The toad , or crapaud to give it its Jersey-French name, is common in Jersey but doesn’t occur in the other Channel Islands. It is easily distinguished from a frog by its warty skin and the fact that it crawls rather than hops. In early spring toads move from their hibernation sites to their breeding ponds. These are often the same ponds they were tadpoles in. They go to great lengths to get to the ponds , crawling over walls and other obstacles and crossing roads where many are killed. The males arrive at the ponds first and croak to attract the females.
There are many more males than females so there is great competition to get a female. Sometimes several males cling onto one poor female in a ball of toads and the female may even drown as a result. The eggs are laid in strings 7 – 10 feet long around the stems of water plants. These hatch into tadpoles which develop into toadlets in 10 – 16 weeks depending on the weather. Only about one in twenty of the eggs will survive to become an adult toad. Males become ready to breed at 3 years and females a year later.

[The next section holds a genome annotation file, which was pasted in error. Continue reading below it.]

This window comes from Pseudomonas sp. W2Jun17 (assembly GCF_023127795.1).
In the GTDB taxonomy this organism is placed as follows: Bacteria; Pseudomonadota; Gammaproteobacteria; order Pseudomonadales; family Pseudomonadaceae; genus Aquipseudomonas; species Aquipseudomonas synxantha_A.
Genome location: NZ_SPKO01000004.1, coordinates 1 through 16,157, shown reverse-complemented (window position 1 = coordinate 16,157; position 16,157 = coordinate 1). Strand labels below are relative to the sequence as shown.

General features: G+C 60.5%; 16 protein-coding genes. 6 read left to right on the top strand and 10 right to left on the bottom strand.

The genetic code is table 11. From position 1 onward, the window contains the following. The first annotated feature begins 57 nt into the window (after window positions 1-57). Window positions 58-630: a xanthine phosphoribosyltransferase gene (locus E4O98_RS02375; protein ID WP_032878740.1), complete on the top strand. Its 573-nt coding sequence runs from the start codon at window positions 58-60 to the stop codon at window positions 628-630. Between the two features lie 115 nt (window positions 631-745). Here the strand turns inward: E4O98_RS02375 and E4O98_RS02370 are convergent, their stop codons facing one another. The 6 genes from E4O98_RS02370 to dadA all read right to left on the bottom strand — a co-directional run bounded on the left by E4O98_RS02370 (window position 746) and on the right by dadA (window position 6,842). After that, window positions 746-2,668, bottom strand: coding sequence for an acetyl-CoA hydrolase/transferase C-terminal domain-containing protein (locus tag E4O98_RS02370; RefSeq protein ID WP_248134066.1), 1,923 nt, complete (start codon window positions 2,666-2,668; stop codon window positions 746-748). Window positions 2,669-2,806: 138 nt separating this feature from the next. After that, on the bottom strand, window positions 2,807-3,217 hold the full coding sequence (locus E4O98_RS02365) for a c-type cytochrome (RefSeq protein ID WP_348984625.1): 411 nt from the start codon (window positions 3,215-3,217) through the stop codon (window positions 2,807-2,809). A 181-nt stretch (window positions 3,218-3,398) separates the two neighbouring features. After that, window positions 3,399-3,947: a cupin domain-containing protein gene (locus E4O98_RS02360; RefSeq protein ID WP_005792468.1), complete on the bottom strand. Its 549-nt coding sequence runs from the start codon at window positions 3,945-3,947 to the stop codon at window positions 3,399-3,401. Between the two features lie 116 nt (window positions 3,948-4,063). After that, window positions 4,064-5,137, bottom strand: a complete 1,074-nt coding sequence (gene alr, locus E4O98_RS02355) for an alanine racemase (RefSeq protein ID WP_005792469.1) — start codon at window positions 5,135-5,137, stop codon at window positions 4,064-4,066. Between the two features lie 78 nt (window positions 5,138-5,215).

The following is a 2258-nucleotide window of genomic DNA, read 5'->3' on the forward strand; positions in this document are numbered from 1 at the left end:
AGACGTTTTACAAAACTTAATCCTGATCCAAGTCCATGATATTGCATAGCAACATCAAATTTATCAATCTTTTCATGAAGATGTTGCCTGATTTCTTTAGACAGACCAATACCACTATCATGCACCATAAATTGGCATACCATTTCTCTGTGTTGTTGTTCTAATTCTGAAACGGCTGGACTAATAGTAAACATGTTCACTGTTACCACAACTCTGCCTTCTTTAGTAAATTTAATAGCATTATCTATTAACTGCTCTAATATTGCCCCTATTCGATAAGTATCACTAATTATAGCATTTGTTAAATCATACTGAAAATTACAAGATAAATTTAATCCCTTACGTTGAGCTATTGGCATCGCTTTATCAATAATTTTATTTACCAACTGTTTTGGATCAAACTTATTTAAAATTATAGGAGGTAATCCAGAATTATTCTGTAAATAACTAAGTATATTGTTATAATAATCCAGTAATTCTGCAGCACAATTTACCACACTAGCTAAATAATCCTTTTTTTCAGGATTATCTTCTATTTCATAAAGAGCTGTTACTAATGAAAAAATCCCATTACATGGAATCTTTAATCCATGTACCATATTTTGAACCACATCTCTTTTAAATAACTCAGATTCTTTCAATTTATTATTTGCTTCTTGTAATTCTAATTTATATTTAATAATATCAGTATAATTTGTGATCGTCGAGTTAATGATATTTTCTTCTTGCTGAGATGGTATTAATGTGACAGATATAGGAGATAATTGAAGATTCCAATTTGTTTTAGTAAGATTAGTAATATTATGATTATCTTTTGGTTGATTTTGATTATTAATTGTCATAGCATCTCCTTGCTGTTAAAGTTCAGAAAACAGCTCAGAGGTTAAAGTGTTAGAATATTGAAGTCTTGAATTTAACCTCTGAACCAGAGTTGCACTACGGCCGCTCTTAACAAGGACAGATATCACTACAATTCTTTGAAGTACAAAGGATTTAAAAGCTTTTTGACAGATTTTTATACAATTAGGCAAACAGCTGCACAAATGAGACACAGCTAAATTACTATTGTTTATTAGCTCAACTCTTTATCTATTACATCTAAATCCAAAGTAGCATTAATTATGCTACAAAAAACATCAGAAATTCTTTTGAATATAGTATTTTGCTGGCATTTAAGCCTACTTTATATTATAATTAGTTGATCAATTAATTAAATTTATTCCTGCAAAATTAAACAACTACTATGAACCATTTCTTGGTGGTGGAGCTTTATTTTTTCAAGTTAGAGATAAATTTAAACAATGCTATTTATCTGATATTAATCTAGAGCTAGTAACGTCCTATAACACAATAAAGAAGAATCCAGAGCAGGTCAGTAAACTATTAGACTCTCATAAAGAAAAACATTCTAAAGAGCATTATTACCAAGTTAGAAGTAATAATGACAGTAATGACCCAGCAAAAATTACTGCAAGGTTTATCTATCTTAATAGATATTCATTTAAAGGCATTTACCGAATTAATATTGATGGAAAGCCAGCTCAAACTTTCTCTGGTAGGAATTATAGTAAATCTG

The adults leave the ponds after the eggs are laid and spend the summer alone. They feed at night on slugs, insects and other small animals which they catch with their long sticky tongues. In late autumn they hibernate under logs or in holes in walls, sometimes in groups. They can live for 20 years in captivity but 10 years is more usual in the wild.
They have poison glands on their backs which deter predators and the tadpoles are poisonous too.